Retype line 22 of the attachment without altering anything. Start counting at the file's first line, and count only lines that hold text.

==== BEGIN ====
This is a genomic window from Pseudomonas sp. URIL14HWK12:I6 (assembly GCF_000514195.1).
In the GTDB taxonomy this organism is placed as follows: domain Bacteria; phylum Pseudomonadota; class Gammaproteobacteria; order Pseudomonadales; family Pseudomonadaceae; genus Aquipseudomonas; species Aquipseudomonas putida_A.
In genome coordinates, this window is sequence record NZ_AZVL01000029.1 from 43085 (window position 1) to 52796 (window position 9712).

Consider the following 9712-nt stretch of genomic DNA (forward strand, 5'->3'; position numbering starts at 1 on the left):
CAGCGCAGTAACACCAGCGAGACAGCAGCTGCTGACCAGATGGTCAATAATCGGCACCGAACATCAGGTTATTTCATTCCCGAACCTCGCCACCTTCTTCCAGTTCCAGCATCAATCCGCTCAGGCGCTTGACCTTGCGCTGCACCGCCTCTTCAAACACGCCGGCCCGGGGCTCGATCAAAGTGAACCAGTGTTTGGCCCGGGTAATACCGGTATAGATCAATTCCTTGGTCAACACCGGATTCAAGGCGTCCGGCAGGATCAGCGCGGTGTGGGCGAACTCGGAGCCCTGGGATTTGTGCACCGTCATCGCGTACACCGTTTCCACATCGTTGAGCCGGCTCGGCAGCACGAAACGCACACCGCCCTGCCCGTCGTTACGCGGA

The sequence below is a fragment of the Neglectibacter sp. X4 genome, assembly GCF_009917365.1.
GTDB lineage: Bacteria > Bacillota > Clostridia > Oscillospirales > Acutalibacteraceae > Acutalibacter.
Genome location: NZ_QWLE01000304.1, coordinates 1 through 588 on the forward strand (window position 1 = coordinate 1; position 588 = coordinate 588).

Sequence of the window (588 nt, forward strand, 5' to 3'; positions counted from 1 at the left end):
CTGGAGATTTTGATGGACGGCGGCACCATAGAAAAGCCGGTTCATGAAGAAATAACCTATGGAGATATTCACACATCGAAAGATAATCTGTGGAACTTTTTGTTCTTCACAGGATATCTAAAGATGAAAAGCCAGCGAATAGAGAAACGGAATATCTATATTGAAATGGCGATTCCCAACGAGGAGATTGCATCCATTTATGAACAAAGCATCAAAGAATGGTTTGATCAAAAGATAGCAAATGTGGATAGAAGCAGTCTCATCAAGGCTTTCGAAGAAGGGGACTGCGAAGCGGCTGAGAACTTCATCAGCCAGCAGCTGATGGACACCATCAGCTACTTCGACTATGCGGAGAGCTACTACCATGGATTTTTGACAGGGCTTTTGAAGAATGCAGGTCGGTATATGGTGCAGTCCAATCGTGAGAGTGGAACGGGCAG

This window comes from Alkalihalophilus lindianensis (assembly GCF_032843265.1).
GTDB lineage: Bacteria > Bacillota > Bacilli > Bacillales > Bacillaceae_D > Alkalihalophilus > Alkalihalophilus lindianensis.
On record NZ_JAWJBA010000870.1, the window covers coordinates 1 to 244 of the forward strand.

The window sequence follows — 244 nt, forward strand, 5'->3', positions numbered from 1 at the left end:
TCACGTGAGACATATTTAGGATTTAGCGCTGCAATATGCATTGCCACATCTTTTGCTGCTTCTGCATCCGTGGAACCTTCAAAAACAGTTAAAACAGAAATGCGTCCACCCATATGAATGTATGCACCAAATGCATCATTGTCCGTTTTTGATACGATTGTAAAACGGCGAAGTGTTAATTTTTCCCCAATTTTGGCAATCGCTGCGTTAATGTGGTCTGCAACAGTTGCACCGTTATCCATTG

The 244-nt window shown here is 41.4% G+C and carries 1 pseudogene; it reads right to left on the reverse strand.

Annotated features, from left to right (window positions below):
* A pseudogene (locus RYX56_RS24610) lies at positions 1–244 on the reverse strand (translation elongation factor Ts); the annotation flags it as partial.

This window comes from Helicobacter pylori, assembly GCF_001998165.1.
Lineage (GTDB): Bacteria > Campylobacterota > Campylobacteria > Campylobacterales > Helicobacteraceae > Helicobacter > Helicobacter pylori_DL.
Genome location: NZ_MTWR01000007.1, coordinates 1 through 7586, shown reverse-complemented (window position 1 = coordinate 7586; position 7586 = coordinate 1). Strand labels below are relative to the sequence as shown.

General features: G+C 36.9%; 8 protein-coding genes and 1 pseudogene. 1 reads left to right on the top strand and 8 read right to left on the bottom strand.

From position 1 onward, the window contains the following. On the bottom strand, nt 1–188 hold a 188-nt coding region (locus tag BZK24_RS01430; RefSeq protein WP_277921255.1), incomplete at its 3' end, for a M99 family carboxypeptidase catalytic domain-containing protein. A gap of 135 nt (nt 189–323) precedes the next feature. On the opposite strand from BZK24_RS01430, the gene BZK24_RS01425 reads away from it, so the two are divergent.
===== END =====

General features: G+C 36.9%; 8 protein-coding genes and 1 pseudogene. 1 reads left to right on the top strand and 8 read right to left on the bottom strand.